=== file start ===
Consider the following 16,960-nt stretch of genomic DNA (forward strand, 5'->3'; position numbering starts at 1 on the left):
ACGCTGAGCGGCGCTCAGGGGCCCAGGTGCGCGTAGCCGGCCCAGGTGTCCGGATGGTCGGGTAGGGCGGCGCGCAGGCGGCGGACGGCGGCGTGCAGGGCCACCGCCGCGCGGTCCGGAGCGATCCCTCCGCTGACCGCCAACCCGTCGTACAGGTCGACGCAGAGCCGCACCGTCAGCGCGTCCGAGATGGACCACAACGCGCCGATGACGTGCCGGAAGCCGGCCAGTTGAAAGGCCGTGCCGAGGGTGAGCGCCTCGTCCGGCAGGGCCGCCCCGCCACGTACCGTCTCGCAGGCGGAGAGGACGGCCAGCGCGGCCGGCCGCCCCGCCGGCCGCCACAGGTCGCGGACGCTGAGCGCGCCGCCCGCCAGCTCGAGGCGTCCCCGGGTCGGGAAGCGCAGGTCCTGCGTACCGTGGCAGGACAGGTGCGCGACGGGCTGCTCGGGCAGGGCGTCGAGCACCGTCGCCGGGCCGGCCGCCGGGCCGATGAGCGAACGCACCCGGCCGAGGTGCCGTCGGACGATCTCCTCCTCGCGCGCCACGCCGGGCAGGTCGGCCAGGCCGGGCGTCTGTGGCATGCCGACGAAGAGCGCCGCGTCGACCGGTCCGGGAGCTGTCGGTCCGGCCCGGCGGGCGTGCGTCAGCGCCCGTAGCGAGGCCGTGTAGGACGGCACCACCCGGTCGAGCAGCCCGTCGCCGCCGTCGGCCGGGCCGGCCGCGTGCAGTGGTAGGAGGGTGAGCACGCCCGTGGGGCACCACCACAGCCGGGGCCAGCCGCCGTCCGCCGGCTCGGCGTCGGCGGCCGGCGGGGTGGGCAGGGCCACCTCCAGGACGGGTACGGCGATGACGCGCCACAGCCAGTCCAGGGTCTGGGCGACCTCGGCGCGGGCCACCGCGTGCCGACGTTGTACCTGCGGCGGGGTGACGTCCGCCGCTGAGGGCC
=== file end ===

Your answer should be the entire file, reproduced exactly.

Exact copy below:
Consider the following 16,960-nt stretch of genomic DNA (forward strand, 5'->3'; position numbering starts at 1 on the left):
ACGCTGAGCGGCGCTCAGGGGCCCAGGTGCGCGTAGCCGGCCCAGGTGTCCGGATGGTCGGGTAGGGCGGCGCGCAGGCGGCGGACGGCGGCGTGCAGGGCCACCGCCGCGCGGTCCGGAGCGATCCCTCCGCTGACCGCCAACCCGTCGTACAGGTCGACGCAGAGCCGCACCGTCAGCGCGTCCGAGATGGACCACAACGCGCCGATGACGTGCCGGAAGCCGGCCAGTTGAAAGGCCGTGCCGAGGGTGAGCGCCTCGTCCGGCAGGGCCGCCCCGCCACGTACCGTCTCGCAGGCGGAGAGGACGGCCAGCGCGGCCGGCCGCCCCGCCGGCCGCCACAGGTCGCGGACGCTGAGCGCGCCGCCCGCCAGCTCGAGGCGTCCCCGGGTCGGGAAGCGCAGGTCCTGCGTACCGTGGCAGGACAGGTGCGCGACGGGCTGCTCGGGCAGGGCGTCGAGCACCGTCGCCGGGCCGGCCGCCGGGCCGATGAGCGAACGCACCCGGCCGAGGTGCCGTCGGACGATCTCCTCCTCGCGCGCCACGCCGGGCAGGTCGGCCAGGCCGGGCGTCTGTGGCATGCCGACGAAGAGCGCCGCGTCGACCGGTCCGGGAGCTGTCGGTCCGGCCCGGCGGGCGTGCGTCAGCGCCCGTAGCGAGGCCGTGTAGGACGGCACCACCCGGTCGAGCAGCCCGTCGCCGCCGTCGGCCGGGCCGGCCGCGTGCAGTGGTAGGAGGGTGAGCACGCCCGTGGGGCACCACCACAGCCGGGGCCAGCCGCCGTCCGCCGGCTCGGCGTCGGCGGCCGGCGGGGTGGGCAGGGCCACCTCCAGGACGGGTACGGCGATGACGCGCCACAGCCAGTCCAGGGTCTGGGCGACCTCGGCGCGGGCCACCGCGTGCCGACGTTGTACCTGCGGCGGGGTGACGTCCGCCGCTGAGGGCC